The friends are released from the hospital. One by one, they visit doctors and technicians, who examine their brains to make sure there are no “permanent hacks.” Suddenly, Titus can feel his feed again—there’s an ad for a “Ford Laputa,” along with hundreds of others. The ads come “pouring down” on Titus and his friends, who are so happy they laugh and cheer.
There’s a clever allusion to Jonathan Swift’s Gulliver’s Travels (another speculative novel that’s really a veiled satire of the present-day). Laputa is the name of the society whose emotionally crippled citizens have been blessed with superior technology, which they use to assert their control over the rest of the world—a pretty accurate way to describe the society of Feed.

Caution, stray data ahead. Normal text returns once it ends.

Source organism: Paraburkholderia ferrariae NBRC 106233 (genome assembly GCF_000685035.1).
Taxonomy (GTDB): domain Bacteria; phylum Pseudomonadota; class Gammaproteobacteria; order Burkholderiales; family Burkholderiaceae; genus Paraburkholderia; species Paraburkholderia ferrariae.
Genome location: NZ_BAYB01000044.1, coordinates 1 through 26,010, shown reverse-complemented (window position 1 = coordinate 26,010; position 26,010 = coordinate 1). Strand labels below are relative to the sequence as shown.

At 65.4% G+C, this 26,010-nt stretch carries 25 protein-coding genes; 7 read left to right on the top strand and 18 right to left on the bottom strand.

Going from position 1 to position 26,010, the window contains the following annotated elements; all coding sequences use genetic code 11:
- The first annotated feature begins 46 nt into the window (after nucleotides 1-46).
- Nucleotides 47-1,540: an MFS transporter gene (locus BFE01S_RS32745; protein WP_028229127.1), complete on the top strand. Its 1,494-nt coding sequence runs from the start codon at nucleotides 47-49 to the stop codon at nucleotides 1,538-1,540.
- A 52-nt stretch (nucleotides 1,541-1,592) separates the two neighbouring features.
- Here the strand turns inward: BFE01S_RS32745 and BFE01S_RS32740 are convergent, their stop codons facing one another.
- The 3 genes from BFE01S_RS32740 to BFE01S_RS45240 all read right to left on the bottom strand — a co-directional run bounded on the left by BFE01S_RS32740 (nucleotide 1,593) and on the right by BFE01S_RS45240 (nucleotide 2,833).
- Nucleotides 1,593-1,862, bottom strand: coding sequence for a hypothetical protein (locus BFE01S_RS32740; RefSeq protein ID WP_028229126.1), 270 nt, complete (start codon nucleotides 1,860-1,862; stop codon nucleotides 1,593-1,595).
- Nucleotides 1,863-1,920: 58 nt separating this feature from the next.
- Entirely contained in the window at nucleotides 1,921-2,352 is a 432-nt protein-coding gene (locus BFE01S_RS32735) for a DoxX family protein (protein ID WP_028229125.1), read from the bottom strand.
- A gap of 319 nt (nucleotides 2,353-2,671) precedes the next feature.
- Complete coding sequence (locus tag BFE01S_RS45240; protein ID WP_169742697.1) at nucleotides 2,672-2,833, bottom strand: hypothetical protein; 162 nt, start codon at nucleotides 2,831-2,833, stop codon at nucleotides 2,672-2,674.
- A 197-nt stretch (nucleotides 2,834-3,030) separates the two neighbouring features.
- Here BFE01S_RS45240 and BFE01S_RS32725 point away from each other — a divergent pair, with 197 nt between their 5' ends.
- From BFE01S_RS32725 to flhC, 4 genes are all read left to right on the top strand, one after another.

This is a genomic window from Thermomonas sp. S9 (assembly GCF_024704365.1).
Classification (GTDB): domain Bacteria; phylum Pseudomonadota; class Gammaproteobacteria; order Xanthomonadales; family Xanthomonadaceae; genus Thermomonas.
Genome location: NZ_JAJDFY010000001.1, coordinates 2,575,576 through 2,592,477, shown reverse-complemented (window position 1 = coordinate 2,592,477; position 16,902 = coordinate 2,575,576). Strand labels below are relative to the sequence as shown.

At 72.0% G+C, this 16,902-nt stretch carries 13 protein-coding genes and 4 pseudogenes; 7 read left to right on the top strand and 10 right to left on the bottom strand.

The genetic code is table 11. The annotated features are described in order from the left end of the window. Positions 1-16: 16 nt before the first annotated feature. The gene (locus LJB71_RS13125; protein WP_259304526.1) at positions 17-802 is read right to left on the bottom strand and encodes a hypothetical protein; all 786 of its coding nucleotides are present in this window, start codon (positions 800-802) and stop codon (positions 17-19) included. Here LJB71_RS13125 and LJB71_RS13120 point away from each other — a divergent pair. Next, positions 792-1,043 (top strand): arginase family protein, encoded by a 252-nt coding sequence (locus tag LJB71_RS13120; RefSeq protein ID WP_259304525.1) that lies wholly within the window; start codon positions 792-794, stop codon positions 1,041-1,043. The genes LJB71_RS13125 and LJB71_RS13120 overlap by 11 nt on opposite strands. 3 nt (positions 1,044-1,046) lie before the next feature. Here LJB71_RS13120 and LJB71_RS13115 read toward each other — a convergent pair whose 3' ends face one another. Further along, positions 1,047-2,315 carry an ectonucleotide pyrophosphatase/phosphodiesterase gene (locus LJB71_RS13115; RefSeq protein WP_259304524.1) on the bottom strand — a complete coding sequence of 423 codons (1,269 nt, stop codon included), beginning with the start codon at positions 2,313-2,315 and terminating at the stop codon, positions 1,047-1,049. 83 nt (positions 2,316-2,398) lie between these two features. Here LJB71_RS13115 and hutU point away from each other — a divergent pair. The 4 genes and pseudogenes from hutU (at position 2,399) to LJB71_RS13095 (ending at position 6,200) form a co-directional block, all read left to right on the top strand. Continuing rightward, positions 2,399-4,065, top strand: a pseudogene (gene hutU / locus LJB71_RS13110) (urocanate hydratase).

The ads explain that people have been protesting the American “annexation of the moon” under the leadership of the American President Trumbull. Other ads sell a “feed-sim battle game” featuring “detonation and viscera.”
The United States is so aggressively militaristic that it invades territories to which it has no right, presumably to exploit their resources and maintain global dominance. The America of the future, in this sense, is not so very different from the America of the past and present.